A journal article published in August has attempted to address the issue of indeterminacy in wave energy by creating a technique designed to predict the energy in waves.
Published in the journal Ocean Engineering, the paper — Short-term forecasting of the wave energy flux: Analogues, random forests, and physics-based models — analyzed the performance of four separate models used in forecasting wave energy flux.
Marine energy has a great potential for generating the renewable energy necessary for a world that, for the most part, sees a need to step away from a reliance upon fossil fuels. The water is always there, the moon does its thing, and we can rely on waves to be creating the energy we need in a way we can’t always predict and rely on wind and sun.
It’s also easier to predict than predicting wind and sun, which allows utilities to be better informed about the possible influx of energy coming into their grids.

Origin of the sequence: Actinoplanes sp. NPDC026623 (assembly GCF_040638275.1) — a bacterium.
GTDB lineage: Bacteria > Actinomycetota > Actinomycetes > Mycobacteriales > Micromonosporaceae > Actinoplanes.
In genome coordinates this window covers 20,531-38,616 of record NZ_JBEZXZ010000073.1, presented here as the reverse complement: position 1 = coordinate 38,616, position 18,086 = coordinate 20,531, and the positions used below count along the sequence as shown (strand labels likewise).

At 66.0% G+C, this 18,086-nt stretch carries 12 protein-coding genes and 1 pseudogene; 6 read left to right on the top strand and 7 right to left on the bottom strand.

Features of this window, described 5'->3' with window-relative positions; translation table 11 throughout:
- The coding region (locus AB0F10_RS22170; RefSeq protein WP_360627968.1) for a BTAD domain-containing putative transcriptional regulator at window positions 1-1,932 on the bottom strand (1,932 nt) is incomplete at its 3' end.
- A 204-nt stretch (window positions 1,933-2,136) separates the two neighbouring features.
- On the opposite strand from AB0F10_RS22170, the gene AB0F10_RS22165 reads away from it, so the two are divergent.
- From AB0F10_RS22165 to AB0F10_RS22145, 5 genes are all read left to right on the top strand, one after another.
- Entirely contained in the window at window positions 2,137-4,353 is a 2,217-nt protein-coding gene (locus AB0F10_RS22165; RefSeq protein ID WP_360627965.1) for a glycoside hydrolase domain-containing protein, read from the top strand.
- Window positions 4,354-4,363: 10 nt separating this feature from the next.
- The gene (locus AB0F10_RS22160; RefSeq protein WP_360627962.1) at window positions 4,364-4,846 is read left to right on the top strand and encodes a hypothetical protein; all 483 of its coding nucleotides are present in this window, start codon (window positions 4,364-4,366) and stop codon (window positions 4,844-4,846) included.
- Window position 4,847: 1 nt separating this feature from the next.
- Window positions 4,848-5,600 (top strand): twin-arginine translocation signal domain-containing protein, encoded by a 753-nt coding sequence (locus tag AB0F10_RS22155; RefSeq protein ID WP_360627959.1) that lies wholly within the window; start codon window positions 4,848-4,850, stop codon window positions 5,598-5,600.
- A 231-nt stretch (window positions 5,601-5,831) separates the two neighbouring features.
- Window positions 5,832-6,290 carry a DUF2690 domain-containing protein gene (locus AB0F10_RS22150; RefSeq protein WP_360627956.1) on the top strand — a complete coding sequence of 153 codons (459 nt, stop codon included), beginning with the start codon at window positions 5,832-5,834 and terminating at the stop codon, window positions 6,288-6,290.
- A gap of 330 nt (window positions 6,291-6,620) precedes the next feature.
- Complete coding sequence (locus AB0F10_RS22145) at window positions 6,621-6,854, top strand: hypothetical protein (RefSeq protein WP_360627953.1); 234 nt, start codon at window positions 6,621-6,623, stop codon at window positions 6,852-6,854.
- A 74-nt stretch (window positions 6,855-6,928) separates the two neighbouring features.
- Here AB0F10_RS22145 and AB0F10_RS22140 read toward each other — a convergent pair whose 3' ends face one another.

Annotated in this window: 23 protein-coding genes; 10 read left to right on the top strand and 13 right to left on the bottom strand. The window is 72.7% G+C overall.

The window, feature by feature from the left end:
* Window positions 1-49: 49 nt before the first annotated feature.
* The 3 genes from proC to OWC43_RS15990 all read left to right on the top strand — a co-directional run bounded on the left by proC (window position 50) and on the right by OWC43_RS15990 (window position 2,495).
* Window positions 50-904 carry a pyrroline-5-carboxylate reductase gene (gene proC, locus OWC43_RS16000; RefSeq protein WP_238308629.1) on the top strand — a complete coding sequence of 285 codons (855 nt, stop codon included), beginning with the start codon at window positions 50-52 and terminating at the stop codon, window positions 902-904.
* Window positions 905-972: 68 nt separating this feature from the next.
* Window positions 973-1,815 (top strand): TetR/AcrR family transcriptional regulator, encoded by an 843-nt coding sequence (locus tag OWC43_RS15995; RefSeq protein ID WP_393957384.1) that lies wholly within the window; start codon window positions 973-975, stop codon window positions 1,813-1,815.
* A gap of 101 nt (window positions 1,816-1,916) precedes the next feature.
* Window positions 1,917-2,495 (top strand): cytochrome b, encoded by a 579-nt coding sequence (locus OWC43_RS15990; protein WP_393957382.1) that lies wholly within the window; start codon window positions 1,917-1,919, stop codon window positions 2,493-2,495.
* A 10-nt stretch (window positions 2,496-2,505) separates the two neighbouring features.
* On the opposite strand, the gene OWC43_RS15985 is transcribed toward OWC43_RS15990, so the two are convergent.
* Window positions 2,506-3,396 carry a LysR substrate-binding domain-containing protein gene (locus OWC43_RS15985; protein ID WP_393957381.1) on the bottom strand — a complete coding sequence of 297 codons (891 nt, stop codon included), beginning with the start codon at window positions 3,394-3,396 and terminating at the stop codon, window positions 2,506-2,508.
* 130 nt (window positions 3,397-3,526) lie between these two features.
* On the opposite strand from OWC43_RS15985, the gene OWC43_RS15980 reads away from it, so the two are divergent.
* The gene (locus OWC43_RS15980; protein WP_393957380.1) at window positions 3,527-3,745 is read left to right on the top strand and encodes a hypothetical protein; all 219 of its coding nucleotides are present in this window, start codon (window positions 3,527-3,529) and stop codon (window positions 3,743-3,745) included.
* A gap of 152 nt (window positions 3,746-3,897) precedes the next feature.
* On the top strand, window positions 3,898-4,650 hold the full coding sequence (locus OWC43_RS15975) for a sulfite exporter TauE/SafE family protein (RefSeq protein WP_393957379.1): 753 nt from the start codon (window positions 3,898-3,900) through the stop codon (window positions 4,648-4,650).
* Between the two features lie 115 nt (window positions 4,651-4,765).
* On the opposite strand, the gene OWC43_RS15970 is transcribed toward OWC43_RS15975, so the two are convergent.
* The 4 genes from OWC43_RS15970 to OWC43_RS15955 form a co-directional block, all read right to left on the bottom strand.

Knowing in advance when an increase in electricity is on the way is an important part of integrating any renewable energy into existing electricity grids.
The EOLO group, based out of the University of the Basque Country, developed a variety of models for predicting the amount of wave energy that is caused in the Bay of Biscay by using a technique called random forests. Gabriel Ibarra, of the EOLO group, explains:
“Random forests (RF) is an algorithm developed in recent years in the field of machine learning. The basis of RFs are the so-called ‘regression trees’, in which the input variables are regarded as roots and the output ones, the leaves. Hence the name ‘tree’. Random forest is a development of the regression trees which uses many trees (over a thousand, as a general rule) rather than just one, thus forming a forest”
The University of the Basque Country goes into a bit more detail about the ways in which these models acquire their information and the further focus of the EOLO group.